Though generally associated with Antonio Gramsci, the idea of hegemony played an essential role in revolutionary Russia where it was used to conceptualize the dynamics of political and cultural leadership. Drawing on extensive archival research, this study considers the cultural dimensions of hegemony through an examination of early soviet language policies and the debates that surrounded them. This unearthed history shows that considerations of relations between the proletariat and peasantry, the cities to the countryside, and the metropolitan center to the colonies of the Russian Empire demanded an intense dialogue between practical politics and theoretical reflections. It was this dialogue that led early Soviet thinkers to critical perspectives now assumed to be the achievement of sociolinguistics and post-colonial studies.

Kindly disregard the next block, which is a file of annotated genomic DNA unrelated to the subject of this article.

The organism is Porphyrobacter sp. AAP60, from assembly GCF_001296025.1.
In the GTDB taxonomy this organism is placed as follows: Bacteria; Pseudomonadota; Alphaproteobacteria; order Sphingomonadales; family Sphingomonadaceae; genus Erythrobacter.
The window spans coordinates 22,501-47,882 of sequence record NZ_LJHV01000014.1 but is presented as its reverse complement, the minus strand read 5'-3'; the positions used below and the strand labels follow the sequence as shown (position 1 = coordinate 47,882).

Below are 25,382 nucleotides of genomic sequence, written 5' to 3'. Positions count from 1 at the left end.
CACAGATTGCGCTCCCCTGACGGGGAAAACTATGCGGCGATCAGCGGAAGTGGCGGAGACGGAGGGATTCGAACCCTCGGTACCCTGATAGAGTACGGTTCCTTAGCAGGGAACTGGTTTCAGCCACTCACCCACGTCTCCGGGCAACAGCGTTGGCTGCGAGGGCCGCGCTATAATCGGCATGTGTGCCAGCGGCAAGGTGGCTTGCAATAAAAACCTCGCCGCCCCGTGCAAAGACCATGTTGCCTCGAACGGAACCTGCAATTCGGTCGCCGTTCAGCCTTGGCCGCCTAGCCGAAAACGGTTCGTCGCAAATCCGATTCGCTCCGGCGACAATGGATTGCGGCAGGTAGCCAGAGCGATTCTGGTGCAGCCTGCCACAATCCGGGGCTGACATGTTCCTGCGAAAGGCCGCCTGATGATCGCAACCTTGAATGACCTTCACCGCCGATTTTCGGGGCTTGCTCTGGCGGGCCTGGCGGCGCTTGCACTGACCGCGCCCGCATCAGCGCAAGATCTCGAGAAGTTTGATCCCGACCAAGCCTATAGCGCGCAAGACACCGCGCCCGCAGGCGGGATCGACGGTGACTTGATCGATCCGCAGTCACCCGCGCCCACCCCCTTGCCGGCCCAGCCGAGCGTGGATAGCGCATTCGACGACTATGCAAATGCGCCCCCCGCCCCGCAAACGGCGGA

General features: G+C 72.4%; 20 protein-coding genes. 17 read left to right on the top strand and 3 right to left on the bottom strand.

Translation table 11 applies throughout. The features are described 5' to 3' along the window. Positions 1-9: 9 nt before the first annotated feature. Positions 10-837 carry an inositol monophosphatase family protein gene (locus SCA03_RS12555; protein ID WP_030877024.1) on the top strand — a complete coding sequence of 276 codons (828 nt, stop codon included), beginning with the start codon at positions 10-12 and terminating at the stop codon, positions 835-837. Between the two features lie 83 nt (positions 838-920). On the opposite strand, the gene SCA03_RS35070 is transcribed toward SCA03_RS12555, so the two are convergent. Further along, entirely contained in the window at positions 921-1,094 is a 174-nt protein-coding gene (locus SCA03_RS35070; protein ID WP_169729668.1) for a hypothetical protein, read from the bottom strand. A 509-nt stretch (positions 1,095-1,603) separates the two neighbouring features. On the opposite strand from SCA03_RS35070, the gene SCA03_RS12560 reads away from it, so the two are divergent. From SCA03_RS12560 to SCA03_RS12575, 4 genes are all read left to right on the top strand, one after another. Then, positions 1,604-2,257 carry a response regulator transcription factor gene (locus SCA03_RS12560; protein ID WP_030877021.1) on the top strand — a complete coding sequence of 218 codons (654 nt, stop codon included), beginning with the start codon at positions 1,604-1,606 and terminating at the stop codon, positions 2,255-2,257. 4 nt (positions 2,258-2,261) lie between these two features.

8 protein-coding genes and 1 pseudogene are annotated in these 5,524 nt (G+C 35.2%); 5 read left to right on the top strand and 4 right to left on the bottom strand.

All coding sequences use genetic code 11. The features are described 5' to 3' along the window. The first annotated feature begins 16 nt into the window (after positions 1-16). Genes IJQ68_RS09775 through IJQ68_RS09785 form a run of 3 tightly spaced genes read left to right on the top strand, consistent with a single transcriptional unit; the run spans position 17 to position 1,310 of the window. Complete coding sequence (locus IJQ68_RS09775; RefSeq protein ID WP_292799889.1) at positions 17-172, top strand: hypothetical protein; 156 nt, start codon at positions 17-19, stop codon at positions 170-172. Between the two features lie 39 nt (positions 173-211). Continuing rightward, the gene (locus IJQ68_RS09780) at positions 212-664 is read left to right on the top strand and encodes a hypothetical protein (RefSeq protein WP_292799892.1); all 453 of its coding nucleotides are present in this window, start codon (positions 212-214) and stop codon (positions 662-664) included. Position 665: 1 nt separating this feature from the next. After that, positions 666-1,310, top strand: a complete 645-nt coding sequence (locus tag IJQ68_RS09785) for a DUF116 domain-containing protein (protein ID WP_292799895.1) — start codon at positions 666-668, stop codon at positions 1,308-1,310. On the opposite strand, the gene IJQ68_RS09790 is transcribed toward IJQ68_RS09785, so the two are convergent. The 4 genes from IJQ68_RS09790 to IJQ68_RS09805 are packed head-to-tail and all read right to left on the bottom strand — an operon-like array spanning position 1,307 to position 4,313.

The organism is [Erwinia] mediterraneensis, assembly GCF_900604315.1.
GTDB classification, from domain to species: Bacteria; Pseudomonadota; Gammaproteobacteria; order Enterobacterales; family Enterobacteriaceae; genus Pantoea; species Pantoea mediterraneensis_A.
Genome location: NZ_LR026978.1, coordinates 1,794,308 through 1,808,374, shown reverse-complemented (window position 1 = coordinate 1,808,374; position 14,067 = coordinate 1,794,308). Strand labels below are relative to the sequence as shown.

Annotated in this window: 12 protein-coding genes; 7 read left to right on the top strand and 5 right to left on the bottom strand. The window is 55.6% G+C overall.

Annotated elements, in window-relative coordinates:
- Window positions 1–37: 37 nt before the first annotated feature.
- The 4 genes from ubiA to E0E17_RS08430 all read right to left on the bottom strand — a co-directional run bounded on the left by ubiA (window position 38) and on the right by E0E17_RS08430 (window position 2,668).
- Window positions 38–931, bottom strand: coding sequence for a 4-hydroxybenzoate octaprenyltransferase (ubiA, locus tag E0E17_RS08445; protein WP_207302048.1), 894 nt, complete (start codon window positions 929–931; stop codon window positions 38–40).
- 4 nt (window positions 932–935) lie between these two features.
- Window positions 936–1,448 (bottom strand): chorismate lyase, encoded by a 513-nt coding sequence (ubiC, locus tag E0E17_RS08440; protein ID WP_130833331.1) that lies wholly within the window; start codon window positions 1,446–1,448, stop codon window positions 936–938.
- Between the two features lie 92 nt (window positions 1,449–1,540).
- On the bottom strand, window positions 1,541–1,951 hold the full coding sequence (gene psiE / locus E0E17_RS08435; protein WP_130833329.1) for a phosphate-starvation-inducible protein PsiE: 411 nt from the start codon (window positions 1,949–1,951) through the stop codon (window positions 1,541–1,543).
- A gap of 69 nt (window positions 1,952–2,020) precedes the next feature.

About the Author
Craig Brandist is Professor of Cultural Theory and Intellectual History at the University of Sheffield, UK. His work has greatly extended Anglophone understandings of Soviet sociolinguistics, and includes major works on Bahktin, Vygotskii, and the Soviet critique of Eurocentrism